A shareholder agreement is a private contract between the shareholders of a private company and the company itself, and between each of the shareholders of the company to each other. The agreement governs the shareholders’ respective rights, responsibilities, obligations, and liabilities.
Shareholder agreements typically contain various provisions that amongst other things help steer the management of the company and cover a range of contingencies. “Drag along/tag along” provisions are often found in shareholder agreements. They are aimed at balancing the rights between majority shareholders and minority shareholders of the company and are generally relevant when a company or any of its shares is being sold to a third party.
What are drag along rights?
A drag along provision allows a majority shareholder to demand a minority shareholder to sell their shares and effectively join the majority shareholder in the sale of shares in the company. This usually occurs where a takeover offer is made. For example, majority shareholders who hold more than 50% of a company may agree to sell their shares. In this situation, the majority shareholders can ‘drag along’ the remaining minority shareholders and essentially force them to also sell their shares. This would result in the buyer being able to purchase the entire company, rather than just the shares of a majority holder, which is often a more attractive option to the purchaser.
Why are drag along provisions used?
Drag along provisions provide a means for majority shareholders to sell the entire company where sale might otherwise be blocked by minority shareholders refusing to sell their shares. A potential purchaser may be less inclined to purchase a majority interest only, due to concerns about being ‘stuck’ in a company with minority shareholders with whom they have not had previous business dealings. When a company can be sold as a whole, there is also the potential of receiving a more favourable purchase offer. Without drag along rights in a shareholder agreement, uncooperative minority shareholders could potentially block a third-party acquisition, even in circumstances where the sale is desired by the other shareholders.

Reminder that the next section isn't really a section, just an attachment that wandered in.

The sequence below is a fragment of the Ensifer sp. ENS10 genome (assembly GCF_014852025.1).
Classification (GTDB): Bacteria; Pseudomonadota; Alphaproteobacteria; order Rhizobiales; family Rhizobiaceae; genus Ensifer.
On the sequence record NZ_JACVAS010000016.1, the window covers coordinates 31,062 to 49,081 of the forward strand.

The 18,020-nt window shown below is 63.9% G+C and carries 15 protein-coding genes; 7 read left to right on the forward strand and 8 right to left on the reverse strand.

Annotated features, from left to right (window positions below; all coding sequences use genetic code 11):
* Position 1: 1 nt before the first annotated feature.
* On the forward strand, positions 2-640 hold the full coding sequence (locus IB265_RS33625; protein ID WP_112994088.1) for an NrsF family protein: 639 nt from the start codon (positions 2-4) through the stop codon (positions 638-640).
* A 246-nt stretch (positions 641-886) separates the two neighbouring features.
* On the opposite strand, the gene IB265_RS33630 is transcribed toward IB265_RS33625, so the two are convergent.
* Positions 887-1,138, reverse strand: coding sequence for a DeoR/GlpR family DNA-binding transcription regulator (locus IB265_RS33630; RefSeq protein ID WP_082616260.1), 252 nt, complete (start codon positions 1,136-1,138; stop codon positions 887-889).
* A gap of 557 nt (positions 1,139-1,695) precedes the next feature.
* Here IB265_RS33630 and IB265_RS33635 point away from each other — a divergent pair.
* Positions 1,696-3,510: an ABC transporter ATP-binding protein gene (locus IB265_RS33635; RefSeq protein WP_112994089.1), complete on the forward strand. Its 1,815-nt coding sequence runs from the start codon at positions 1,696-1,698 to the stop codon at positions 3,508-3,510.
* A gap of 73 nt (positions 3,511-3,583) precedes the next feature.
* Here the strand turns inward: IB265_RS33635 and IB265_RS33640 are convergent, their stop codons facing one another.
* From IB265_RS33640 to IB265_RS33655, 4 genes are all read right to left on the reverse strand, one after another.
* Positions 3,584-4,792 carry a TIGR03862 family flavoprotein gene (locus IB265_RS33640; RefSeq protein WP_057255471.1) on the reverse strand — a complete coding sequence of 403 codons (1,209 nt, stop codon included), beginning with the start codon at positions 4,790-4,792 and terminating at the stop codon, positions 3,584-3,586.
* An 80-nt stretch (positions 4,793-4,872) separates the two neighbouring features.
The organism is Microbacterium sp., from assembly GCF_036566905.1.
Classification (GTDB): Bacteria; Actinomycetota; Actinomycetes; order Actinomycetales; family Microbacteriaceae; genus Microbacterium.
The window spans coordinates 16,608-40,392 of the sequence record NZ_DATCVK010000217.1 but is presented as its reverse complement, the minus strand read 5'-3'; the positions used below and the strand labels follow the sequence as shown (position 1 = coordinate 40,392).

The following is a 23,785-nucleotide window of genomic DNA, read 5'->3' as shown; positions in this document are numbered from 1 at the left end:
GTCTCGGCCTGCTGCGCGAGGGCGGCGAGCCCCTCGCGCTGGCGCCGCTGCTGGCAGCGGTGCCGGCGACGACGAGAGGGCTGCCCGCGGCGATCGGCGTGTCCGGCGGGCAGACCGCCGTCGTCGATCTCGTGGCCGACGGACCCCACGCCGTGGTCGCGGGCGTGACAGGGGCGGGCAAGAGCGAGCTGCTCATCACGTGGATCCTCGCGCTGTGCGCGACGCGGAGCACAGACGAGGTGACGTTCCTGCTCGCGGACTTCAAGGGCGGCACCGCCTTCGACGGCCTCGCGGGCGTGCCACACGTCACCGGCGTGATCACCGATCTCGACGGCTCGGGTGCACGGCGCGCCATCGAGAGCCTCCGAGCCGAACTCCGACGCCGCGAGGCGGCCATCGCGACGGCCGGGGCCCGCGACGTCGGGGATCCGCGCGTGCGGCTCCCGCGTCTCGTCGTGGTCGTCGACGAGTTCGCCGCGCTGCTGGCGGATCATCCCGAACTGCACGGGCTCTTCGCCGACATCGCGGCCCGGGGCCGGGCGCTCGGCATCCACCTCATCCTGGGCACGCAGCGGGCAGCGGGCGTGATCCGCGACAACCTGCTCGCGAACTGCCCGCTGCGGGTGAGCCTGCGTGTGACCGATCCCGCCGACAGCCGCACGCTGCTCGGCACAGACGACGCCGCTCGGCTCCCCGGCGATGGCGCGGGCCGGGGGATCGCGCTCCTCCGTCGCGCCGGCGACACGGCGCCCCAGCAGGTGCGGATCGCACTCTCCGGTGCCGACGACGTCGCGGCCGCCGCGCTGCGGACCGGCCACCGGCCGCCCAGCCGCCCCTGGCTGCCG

What is a tag along provision?
Tag along provisions give minor shareholders a right to ‘tag along’ with a larger shareholder or group of shareholders if they as the majority receive an approach or offer from a purchaser wanting to buy their shares. Under the tag along option, where a majority shareholder is selling shares in the company, the minority shareholder has the right to join the transaction and sell their minority stake to the purchaser on the same terms.
Why are tag along provisions used?
Tag along provisions help to protect minority shareholders so that they are not ‘left behind’ if a major shareholder decides to sell their shares in the company. A tag along provision allows minority shareholders to force majority shareholders to get the same sale terms and price for the minority shareholders as a condition of selling their majority shares.
Are drag along rights oppressive?
Drag along rights can be considered ’oppressive’ to minority shareholders. Conversely in the absence of a Drag along provision a minority shareholder could prejudice a share sale that is desired by the majority of shareholders. There are some protections for the minority, as, drag along provisions usually require majority shareholders to ensure that minority shareholders are able to sell their shares on the same terms and conditions as the majority shareholders.
The Corporations Act 2001 (Cth) contains provisions aimed at protecting the rights of minority shareholders from oppressive actions by majority shareholders in their company. The Act provides minority shareholders with remedies if they can establish that the company’s affairs have been conducted in a way that were either contrary to the interests of the shareholders as a whole, or are oppressive, unfairly prejudicial, or discriminatory to minority shareholders.
The best way to prevent drag along rights being considered by minority shareholders as oppressive, unfairly prejudicial, or discriminatory to minority shareholders’ is to have drag along included in a properly drafted shareholder agreement. Accordingly, we recommend seeking legal advice when preparing, and/or before signing, a shareholder agreement.
Drag along/tag along provisions are an important consideration when preparing a shareholder agreement and should be drafted to balance the rights between majority and minority shareholders.
This information is for general purposes only, and we recommend you obtain professional advice relevant to your circumstances before taking any action.